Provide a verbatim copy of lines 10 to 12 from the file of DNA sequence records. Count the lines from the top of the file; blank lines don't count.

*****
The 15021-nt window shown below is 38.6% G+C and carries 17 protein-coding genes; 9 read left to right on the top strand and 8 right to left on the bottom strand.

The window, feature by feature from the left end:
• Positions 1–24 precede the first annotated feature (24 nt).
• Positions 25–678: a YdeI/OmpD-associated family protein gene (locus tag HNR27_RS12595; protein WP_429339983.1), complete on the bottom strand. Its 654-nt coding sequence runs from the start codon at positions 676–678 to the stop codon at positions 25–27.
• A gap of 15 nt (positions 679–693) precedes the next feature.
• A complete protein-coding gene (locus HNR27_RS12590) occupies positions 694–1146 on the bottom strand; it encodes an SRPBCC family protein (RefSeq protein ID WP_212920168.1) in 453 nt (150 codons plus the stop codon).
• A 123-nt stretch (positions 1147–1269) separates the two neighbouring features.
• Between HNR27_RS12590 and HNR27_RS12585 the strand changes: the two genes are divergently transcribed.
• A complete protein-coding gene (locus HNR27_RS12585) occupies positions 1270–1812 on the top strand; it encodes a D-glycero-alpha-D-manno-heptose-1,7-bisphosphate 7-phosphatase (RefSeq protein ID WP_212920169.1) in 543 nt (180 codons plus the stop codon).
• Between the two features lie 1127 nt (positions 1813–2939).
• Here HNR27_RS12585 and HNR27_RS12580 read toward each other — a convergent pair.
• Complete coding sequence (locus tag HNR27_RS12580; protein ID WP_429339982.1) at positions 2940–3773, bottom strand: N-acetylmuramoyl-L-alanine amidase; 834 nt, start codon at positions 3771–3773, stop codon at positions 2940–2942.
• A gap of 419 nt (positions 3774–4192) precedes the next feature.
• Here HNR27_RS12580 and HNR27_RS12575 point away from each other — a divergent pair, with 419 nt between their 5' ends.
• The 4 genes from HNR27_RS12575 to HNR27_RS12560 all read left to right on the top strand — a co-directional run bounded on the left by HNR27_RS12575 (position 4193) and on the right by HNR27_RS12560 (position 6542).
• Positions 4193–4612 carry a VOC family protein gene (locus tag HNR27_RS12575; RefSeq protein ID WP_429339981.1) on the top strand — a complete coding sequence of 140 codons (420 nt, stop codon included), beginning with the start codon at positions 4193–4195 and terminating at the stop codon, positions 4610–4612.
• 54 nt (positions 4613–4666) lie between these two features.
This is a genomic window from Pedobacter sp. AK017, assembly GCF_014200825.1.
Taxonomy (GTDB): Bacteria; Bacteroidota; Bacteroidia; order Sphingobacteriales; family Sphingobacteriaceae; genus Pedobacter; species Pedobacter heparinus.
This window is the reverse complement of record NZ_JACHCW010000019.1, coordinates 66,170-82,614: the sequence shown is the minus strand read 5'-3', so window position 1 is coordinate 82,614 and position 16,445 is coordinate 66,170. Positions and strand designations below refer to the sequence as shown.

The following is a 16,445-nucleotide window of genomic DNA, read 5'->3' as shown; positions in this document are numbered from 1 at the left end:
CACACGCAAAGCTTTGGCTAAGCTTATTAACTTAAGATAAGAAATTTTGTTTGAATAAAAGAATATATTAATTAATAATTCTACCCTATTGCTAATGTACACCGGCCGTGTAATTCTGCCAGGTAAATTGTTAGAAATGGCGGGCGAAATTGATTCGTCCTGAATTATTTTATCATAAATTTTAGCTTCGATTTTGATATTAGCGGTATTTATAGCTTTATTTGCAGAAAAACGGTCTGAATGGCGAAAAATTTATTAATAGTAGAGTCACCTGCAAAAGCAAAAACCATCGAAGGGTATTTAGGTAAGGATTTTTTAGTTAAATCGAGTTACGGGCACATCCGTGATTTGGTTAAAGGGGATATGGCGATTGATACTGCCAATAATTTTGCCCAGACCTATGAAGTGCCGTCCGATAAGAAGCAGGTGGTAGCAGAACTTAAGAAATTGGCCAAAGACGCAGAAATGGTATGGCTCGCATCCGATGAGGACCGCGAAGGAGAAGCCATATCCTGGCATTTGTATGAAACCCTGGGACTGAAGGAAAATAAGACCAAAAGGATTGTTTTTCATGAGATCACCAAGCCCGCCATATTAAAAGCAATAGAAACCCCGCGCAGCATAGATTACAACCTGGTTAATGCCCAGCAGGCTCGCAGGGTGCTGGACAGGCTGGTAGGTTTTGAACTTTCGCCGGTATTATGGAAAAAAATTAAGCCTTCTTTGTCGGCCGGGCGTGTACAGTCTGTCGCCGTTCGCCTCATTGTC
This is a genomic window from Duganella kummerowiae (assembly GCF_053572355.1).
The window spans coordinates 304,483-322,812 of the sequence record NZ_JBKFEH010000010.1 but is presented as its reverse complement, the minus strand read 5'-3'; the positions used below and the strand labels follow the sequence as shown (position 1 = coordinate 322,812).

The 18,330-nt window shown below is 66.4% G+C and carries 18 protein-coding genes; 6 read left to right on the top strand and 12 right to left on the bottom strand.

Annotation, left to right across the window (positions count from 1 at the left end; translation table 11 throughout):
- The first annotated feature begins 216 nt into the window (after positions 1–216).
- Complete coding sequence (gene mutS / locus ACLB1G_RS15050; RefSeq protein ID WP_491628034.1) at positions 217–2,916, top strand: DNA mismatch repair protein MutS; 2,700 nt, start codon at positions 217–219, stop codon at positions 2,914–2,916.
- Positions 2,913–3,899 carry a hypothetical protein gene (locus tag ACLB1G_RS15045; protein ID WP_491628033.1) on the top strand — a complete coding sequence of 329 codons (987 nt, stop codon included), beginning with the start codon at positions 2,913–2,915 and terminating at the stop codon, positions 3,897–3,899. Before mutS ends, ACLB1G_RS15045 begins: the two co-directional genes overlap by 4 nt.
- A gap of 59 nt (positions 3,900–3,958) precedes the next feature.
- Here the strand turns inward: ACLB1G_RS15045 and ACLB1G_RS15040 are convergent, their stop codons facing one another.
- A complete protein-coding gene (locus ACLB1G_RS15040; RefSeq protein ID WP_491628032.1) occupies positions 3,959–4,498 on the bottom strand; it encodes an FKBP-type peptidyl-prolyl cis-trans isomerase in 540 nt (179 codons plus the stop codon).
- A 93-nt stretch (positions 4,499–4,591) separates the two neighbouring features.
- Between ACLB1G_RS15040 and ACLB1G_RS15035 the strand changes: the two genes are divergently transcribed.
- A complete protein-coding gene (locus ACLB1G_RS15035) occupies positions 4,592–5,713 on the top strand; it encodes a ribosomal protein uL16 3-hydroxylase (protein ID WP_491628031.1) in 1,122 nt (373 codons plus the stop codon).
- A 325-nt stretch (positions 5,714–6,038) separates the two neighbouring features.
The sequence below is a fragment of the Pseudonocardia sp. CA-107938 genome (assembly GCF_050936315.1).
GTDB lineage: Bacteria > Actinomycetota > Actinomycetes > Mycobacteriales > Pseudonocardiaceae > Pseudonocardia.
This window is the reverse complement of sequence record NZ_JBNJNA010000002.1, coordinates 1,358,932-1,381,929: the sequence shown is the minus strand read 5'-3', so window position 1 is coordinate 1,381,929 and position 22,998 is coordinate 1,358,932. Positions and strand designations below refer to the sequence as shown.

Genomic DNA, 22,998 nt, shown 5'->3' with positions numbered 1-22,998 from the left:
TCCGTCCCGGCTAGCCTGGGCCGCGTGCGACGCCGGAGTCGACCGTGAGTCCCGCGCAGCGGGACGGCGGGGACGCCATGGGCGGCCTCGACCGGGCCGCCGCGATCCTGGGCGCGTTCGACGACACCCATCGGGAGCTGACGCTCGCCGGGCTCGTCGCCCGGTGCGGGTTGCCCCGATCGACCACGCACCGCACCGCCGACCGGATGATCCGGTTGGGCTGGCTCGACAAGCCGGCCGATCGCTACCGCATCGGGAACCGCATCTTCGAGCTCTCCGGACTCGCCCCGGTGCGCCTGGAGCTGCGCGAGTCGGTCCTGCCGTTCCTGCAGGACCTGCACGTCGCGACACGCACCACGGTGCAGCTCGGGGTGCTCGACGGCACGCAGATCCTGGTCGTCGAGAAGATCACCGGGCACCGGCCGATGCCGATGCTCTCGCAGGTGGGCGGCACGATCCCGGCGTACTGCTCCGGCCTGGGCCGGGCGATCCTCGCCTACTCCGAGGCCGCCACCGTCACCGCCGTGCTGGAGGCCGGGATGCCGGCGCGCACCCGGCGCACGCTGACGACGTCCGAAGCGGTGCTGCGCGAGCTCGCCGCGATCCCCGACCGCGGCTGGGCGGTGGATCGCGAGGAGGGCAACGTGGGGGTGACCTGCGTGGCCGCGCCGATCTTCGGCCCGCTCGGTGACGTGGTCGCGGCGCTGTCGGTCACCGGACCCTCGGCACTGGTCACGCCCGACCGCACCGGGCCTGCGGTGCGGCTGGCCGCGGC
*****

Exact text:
• Between the two features lie 1127 nt (positions 1813–2939).
• Here HNR27_RS12585 and HNR27_RS12580 read toward each other — a convergent pair.
• Complete coding sequence (locus tag HNR27_RS12580; protein ID WP_429339982.1) at positions 2940–3773, bottom strand: N-acetylmuramoyl-L-alanine amidase; 834 nt, start codon at positions 3771–3773, stop codon at positions 2940–2942.